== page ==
A married couple, Peter and Melanie M., were prosecuted and convicted in July 2016 of creating a Facebook group that criticized the government's migration policy. Also, in July 2016, 60 people suspected of writing "hate speech" online had their homes raided by German police.
None of the above seems to be enough, however, for the president of the Bundestag, Norbert Lammert, from Angela Merkel's CDU party, who believes that what Facebook is already doing against "hate speech" is not enough. According to the CDU politician, there is a need for more legislation.
The German government's view of what constitutes "hate speech" is highly selective and appears limited to protecting the government's own policies on immigration from legitimate criticism.
When massive antisemitism swept large German cities in the summer of 2014, for example, no such anti-racist zeal was manifest on the part of the German government. On the contrary, there were instances of authorities practically facilitating hate speech. In July 2014, Frankfurt police let mainly Muslim "protesters" use their van's megaphone to belt out slogans of incitement in Arabic, including the repeated chanting of "Allahu Akbar" and that Jews are "child murderers".
Firebombing a synagogue, on the other hand, is simply an "act of protest".
Officials in Germany's Interior Ministry are urging Interior Minister Thomas de Maizière to establish a "Defense Center against Disinformation" (Abwehrzentrum gegen Desinformation) to combat what they call "political disinformation," a euphemism for "fake news."
"The acceptance of a post-truth age would amount to political capitulation," the officials told Maizière in a memo, which also disclosed that the bureaucrats at the Interior Ministry are eager to see "authentic political communication" remain "defining for the 21st century."
"In all of these operations children were part of the general population targeted for wholesale destruction. In many instances they were also subjected to separate and differential forms of mass murder." — Professor Vahakn Dadrian, in Children as Victims of Genocide: The Armenian Case.
These forms of murder included methods such as mass drowning, mass burning, sexual assaults, and mutilations.
"In Ankara province, near the village of Bash Ayash, two rapist-killers -- a brigand, Deli Hasan, and a gendarme, Ibrahim -- raped twelve boys, aged 12-14, and subsequently killed them. Those who did not die instantly were tortured to death while crying 'Mummy, Mummy.'" — Professor Vahakn Dadrian, in Children as Victims of Genocide: The Armenian Case.
"A female survivor from Giresun relates how in Agn (Egin), Harput province, some 500 Armenian orphans collected from all parts of that province were poisoned through the arrangement of the local pharmacist and physician." — Leslie A Davis, U.S. Consul at Harput.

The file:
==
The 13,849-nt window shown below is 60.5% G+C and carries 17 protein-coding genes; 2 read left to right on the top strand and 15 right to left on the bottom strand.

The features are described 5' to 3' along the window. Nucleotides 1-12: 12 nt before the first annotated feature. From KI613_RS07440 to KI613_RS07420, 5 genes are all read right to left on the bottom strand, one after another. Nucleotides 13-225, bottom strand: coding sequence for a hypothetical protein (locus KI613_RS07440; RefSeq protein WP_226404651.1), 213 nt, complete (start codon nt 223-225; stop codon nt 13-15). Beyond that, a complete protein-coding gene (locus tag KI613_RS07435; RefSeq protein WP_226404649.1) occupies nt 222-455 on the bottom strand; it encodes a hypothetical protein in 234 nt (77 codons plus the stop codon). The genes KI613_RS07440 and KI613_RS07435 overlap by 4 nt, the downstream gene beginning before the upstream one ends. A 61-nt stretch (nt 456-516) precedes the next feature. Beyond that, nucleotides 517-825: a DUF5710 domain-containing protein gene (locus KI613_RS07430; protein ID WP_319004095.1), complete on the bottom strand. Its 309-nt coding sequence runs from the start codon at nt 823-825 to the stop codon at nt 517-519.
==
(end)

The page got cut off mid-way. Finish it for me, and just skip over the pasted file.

More than 100 years after the genocide, Turkey still denies it and Turkish history textbooks even blame the genocide on the Armenians themselves.
When experts deny the Armenian genocide and even try to prevent the U.S. government from officially recognizing it, they are killing the victims all over again.
"As long as the genocide remains unrecognized, justice will not be established. The curse of the genocide will not leave this land, and Turkey will never see the light of day. This is not a prediction, but a statement of fact." — Turkey's Human Rights Association, 2016.
Armenian civilians, escorted by Ottoman soldiers, marched through Harput to a prison in nearby Mezireh (present-day Elazig), April 1915. (Image source: American Red Cross/Wikimedia Commons)
U.S. President-Elect Donald J. Trump was recently called on to "guarantee" to Turkey that the Armenian genocide will not be properly acknowledged by the U.S. Congress, in a set of proposals regarding "U.S. Policy on Turkey".
"The United States can quietly guarantee Turkey that the Armenian Genocide resolution in Congress will not pass. This has always been critical in the relationship, and most Turks care deeply about the issue," reads a part of the paper issued by The Washington Institute for Near East Policy (WINEP), and authored by former U.S. ambassador to Ankara James F. Jeffrey and Turkish scholar Dr. Soner Cagaptay.
In the meantime, an Armenian protestant church in the Turkish city of Elazig (historic Kharpert/Harput) has been turned into a parking lot, the Dicle News Agency (DIHA) reported.